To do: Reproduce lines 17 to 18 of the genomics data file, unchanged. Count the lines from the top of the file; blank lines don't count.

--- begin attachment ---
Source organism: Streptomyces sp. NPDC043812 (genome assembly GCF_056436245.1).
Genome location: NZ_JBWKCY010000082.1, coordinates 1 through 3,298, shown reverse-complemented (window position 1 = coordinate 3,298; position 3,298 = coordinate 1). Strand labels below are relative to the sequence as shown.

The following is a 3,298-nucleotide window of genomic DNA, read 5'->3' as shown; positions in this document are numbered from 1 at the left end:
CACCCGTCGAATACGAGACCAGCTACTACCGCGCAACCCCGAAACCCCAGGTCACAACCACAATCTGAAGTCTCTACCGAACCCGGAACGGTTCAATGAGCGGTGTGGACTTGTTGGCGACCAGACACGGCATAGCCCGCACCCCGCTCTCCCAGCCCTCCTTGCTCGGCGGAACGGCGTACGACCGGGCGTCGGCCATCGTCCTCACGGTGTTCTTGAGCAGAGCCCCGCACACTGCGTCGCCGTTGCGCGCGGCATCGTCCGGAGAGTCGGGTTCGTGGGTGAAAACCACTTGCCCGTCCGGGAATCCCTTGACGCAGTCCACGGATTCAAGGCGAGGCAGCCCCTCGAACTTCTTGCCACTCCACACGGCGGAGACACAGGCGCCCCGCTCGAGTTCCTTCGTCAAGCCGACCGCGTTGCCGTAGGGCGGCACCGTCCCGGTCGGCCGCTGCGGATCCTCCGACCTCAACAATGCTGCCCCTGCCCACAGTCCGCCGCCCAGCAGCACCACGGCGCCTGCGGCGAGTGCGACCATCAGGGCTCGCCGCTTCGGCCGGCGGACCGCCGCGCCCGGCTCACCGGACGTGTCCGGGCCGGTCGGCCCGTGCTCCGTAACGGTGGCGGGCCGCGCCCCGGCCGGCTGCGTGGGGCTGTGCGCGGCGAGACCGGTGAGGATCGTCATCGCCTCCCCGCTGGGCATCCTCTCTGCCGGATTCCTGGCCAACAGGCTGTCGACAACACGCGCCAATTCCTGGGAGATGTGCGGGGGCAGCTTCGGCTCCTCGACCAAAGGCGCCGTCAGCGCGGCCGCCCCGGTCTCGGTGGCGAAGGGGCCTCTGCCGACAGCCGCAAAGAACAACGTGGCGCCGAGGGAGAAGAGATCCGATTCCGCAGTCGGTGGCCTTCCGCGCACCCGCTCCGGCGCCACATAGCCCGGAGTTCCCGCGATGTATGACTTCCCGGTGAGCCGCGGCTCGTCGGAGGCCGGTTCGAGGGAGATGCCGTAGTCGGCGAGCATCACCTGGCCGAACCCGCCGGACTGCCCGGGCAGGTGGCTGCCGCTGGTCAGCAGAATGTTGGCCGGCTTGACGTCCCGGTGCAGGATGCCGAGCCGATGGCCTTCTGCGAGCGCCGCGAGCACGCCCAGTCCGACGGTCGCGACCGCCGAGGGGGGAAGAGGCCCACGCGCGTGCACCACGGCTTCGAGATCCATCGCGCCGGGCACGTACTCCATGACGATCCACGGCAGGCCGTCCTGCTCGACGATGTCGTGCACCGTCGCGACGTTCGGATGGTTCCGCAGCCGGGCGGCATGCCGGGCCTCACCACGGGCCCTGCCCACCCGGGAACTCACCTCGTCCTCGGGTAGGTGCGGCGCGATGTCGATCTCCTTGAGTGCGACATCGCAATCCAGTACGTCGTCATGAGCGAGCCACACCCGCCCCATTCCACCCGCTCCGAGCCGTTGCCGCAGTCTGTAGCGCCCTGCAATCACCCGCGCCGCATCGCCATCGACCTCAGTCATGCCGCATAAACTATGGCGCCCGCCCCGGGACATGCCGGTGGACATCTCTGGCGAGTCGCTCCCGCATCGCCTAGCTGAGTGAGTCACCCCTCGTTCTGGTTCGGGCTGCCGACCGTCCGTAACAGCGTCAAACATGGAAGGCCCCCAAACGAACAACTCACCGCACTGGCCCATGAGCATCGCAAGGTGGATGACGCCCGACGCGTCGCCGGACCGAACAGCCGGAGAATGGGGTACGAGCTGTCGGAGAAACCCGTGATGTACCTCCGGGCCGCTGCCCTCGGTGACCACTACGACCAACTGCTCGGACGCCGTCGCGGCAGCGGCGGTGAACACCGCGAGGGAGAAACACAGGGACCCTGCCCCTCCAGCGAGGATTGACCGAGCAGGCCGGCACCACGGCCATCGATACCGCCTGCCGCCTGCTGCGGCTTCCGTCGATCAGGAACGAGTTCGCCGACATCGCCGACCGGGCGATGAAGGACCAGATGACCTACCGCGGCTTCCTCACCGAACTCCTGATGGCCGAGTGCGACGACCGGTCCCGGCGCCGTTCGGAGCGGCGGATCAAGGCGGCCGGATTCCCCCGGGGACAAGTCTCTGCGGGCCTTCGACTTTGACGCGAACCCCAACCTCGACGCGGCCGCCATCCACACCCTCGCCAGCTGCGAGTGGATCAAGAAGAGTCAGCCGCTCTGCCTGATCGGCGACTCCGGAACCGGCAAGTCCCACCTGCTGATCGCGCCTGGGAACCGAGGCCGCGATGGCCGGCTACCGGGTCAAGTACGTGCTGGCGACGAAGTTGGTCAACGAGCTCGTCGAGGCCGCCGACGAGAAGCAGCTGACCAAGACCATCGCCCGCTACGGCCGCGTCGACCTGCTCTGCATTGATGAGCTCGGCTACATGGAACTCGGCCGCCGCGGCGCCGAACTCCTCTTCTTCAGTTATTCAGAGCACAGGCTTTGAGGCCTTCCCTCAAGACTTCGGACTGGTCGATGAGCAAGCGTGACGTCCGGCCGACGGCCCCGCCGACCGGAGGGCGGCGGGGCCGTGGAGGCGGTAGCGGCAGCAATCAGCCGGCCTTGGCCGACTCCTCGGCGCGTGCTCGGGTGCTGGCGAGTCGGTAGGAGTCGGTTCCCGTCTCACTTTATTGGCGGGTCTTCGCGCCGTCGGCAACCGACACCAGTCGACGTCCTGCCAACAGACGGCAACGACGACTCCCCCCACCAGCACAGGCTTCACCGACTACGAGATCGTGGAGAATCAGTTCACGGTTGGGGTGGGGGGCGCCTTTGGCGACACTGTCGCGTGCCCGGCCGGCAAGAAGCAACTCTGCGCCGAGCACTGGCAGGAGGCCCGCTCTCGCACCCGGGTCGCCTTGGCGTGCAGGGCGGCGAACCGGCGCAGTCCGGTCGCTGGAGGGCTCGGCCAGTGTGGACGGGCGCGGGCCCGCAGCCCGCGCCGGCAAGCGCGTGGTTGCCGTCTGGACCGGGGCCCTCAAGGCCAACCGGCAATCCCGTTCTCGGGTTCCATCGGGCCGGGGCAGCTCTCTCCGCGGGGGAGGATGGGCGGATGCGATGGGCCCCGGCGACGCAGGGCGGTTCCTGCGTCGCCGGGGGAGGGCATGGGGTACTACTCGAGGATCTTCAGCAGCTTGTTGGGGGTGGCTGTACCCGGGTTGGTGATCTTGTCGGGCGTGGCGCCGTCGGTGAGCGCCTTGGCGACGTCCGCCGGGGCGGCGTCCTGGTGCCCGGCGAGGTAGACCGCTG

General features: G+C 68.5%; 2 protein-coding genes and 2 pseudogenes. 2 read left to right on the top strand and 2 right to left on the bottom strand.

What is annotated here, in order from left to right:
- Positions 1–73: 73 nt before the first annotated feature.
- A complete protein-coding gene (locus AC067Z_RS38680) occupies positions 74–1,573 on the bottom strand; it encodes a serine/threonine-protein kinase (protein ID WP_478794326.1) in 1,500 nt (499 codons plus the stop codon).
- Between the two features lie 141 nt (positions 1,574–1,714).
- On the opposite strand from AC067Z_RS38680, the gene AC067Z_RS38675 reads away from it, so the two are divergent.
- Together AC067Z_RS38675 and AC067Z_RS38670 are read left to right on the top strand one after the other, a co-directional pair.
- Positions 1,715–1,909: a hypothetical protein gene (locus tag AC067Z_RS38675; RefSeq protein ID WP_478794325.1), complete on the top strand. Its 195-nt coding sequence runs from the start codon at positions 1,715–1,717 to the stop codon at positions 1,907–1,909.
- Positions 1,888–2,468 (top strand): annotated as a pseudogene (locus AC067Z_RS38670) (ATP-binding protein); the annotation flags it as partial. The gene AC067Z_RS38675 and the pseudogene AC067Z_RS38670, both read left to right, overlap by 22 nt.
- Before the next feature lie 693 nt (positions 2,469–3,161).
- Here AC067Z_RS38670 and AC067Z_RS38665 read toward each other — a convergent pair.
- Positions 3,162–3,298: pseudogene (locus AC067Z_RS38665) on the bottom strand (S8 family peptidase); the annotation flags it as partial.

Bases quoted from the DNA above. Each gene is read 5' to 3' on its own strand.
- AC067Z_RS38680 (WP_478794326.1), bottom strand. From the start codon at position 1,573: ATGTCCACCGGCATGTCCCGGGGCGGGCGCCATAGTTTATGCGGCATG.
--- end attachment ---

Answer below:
Bases quoted from the DNA above. Each gene is read 5' to 3' on its own strand.
- AC067Z_RS38680 (WP_478794326.1), bottom strand. From the start codon at position 1,573: ATGTCCACCGGCATGTCCCGGGGCGGGCGCCATAGTTTATGCGGCATG.